On the fast track with McLaren

Motor racing used to be a battle of men and their machines. Now it's more a war of computerised design. Clare Newsome reports
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Indy Lifestyle Online
How do you design a new Formula One racing car in 12 weeks when you have to accommodate a new engine, new build regulations and a different driver? Total reliance on technology was McLaren's answer to this question, with the result that its new MP4/10, unveiled earlier this month, was the first 100 per cent CAD/ CAM-produced racing car.

And computer design does not mean conformity. At the launch, all focus was on the car's controversial design, especially its revolutionary central wing positioned just behind the driver's cockpit. The wing, as well as the car's other aerodynamic changes, is designed to counter the effects of new Formula One regulations intended to reduce speed and improve safety.

The regulations were introduced in November after a season that saw the deaths of Ayerton Senna and Roland Ratzenburger. Cars must have a "stepped" floor raised to 50mm, regulated body shape and engine air intake, and smaller wing sizes. The cars must have strengthened side-impact protection, an enlarged cockpit and a longer chassis. Together with design changes planned from last season's feedback, plus the changes needed with the new Mercedes engine, the car is 90 per cent different from the 1994 model.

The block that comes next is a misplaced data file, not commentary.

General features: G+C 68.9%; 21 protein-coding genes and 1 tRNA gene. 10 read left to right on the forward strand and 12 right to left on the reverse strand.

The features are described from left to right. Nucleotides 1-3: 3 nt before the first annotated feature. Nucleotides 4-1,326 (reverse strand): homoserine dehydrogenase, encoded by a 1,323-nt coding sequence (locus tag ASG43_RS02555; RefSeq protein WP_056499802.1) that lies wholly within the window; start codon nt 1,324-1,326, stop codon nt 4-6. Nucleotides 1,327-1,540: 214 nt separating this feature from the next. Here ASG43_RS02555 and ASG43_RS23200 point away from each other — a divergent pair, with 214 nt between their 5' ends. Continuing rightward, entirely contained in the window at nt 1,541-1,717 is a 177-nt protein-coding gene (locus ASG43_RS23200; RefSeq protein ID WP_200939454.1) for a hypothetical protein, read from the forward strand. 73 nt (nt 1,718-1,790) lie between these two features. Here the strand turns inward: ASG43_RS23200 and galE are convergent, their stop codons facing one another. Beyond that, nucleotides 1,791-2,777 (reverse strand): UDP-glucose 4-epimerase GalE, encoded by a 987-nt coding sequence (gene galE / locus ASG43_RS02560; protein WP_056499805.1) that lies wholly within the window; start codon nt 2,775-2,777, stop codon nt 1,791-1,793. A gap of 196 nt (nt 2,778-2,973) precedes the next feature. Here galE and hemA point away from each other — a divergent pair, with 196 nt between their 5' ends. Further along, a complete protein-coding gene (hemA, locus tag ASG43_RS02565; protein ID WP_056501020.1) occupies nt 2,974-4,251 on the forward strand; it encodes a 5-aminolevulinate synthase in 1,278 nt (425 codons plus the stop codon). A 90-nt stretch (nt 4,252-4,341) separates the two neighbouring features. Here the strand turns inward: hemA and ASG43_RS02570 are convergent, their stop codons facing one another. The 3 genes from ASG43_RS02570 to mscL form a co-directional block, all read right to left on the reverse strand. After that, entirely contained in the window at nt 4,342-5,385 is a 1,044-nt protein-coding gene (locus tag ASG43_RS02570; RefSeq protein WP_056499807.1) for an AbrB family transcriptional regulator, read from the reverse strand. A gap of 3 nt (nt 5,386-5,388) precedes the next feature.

Nigel Mansell's arrival on the team has meant further changes. Several components - steering wheel, pedals, seat fittings - have to be designed for certain drivers, plus adjustments have been made to the chassis design - Mansell has a somewhat larger frame than his teammate, Mika Hakkinen. All of these changes have been designed and tested on McLaren's CAD/CAM system - a network of Sun SPARC stations and SPARC servers running Computervision's CADDS 5 software.

McLaren first started using a CAD system in 1987. By 1990 it was 40 per cent reliant, by 1993 90 per cent. "The system evolved as the technology - and our users - became more advanced," explains Kevin Masterson, McLaren CAD/CAM manager.